decision to begin accession negotiations and a rising tide
of anti-American feelings, U.S. policy on climate change and
the leading role played by U.S. scientists and experts in
addressing climate change are overlooked or dismissed. The
speaker program was organized to help counter some of the
inaccurate portrayals of climate change issues in general
and U.S. policy specifically; to encourage Turkey's
participation in U.S.-led climate change initiatives; and to
build support for U.S. positions.

4. AUDIENCES REACHED: Representatives of key ministries
with environment-related portfolios; members of Turkey's
leading environmental NGOs and business leaders in TUSIAD,
an influential independent non-profit organization dedicated
to the sound development of a competitive market and a
democratic society in Turkey; academics working in
environment-related fields; and law professionals, including
practicing attorneys and academics in legal fields.
Representational events gave Jacobs an opportunity to
interact with Turkish interlocutors on a more informal
basis.

5. RESULTS: Outstanding. In a meeting with Embassy
officers following Jacobs' presentation, the Deputy Under
Secretary of the Ministry said that the Ministry wishes to

SIPDIS
have close cooperation with the United States on
environmental matters, including such activities as
workshops on drafting environmental legislation;
consultation and workshops on disposal of wastes, including
medical waste, solid waste from agricultural uses, and
hazardous waste; joint projects dealing with monitoring
and control of industrial emissions; and inviting the U.S.
environmental sector to invest in Turkey.

Jacobs was an excellent speaker. His presentations,
delivered with the use of up-to-date and well-prepared power
point visuals, elicited positive responses from officials
familiar with climate change issues who were unaware of U.S.
efforts in this area. More than one participant stated, "We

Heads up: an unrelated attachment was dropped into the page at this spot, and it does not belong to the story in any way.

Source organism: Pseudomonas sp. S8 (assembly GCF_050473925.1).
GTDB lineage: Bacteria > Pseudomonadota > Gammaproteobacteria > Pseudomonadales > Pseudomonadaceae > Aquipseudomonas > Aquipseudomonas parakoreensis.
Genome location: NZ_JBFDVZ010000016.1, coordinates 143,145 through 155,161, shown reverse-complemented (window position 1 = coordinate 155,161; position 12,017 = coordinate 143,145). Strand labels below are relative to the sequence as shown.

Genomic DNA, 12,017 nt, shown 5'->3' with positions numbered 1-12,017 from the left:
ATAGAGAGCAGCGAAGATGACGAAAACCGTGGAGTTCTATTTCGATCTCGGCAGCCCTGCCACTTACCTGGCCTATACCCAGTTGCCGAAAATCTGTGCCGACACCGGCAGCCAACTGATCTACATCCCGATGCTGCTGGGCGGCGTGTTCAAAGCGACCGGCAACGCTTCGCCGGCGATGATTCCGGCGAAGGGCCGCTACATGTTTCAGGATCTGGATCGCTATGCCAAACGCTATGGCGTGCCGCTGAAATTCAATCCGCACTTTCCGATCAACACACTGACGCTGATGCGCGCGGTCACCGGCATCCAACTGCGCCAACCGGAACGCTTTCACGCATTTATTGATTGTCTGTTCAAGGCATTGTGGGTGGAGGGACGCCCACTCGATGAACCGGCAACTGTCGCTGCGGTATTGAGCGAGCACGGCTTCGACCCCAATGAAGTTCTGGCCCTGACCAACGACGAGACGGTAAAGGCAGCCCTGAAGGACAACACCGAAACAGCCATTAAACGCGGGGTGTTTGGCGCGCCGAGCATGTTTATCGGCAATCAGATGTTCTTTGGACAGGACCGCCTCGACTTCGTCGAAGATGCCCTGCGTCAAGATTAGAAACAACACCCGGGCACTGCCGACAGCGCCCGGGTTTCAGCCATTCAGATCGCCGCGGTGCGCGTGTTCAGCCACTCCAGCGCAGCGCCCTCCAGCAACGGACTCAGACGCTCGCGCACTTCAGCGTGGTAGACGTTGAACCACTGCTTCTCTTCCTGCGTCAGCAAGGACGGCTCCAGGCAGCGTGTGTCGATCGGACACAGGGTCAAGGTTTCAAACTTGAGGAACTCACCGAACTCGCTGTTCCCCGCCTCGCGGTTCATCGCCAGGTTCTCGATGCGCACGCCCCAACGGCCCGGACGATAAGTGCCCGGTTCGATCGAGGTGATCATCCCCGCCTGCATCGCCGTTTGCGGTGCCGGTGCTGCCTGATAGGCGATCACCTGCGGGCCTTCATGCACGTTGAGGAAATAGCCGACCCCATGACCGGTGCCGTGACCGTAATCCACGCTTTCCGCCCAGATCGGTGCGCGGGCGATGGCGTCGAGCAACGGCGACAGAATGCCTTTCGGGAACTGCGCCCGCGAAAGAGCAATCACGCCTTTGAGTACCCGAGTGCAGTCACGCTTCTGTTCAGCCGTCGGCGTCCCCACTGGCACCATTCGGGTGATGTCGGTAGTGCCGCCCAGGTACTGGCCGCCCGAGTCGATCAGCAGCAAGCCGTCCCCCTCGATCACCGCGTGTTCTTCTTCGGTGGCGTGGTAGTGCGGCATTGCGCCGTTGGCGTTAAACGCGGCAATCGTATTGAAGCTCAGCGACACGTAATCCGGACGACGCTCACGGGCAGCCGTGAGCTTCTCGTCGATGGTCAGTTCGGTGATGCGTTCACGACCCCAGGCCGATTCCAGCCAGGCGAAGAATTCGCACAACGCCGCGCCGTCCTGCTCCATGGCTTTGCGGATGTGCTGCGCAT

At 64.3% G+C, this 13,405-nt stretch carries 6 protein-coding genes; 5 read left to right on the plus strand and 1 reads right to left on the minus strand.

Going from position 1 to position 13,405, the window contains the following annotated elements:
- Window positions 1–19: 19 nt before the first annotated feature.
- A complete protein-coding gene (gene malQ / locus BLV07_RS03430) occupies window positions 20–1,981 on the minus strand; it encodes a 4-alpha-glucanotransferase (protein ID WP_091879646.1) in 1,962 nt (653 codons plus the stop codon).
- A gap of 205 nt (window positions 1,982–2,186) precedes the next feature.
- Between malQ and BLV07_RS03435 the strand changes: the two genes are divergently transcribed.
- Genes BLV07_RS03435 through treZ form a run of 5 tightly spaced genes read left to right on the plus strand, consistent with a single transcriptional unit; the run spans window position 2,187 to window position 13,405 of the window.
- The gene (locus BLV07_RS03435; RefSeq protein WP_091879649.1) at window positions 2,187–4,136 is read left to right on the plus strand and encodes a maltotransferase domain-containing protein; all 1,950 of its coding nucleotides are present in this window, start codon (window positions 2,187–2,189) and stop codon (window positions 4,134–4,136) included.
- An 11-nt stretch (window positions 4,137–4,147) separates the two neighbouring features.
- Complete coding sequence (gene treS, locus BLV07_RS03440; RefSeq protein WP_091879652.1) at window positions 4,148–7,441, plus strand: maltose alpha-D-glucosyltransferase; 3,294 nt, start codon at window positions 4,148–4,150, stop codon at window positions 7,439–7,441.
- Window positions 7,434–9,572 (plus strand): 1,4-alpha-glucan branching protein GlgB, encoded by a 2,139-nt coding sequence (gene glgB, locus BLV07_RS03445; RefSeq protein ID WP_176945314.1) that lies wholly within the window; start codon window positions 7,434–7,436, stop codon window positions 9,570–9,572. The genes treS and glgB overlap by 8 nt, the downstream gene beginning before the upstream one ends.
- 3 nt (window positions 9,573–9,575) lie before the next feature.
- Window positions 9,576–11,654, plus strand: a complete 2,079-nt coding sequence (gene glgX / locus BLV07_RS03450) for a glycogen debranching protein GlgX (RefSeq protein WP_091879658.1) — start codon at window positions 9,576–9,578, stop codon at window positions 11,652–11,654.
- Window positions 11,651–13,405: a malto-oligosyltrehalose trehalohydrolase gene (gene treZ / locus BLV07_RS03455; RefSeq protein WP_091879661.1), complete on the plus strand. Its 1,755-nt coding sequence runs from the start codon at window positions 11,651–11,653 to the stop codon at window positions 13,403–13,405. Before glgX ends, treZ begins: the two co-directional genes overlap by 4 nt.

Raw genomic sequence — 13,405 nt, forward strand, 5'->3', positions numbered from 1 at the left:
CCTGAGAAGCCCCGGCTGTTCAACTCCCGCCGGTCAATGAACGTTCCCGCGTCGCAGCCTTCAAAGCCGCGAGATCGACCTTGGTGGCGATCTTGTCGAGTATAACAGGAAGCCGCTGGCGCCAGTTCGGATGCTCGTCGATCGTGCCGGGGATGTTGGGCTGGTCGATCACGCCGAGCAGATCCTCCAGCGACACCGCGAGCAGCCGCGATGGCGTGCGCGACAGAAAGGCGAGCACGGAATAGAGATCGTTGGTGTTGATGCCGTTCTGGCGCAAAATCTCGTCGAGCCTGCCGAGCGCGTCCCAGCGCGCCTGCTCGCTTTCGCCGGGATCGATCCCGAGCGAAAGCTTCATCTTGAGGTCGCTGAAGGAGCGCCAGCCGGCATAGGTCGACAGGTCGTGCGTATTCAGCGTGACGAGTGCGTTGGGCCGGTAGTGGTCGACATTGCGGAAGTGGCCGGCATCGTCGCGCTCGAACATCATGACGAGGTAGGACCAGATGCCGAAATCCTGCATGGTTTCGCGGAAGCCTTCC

thought that climate change was not something the U.S. is
interested in. We now see that this is not the case,"
saying that they were surprised and pleased to learn of the
many positive steps taken by both the public and private
sectors in the United States with respect to emissions
control and other climate change issues. Jacobs'
presentations were balanced, clear and substantive,
covering issues from all perspectives. He really shone,
however, in the Q&A and discussion sessions. As a former
trial attorney in the Environment and Natural Resources
Division of the U.S. Department of Justice, Jacobs has
worked as lead counsel in complex litigation related to
enforcement of federal environmental statues. His responses
to complex and difficult questions were informative,
credible and positive. This program was very well received,
and the credit belongs to Dan Jacobs.

6. NON-USG SOURCES OF IN-COUNTRY FUNDING: All sessions were
co-sponsored either by the Ministry of Environment and
Forestry or by an NGO or other organization, which provided
the venues and logistical set-ups.

7. QUALITY OF U.S. SUPPORT AND AGENCY OFFICE: Outstanding.
Post once again thanks Cathy Siemonh at IIP/G/EUR and the
program officers in IIP/T/GIC for their support for this
project.
MCELDOWNEY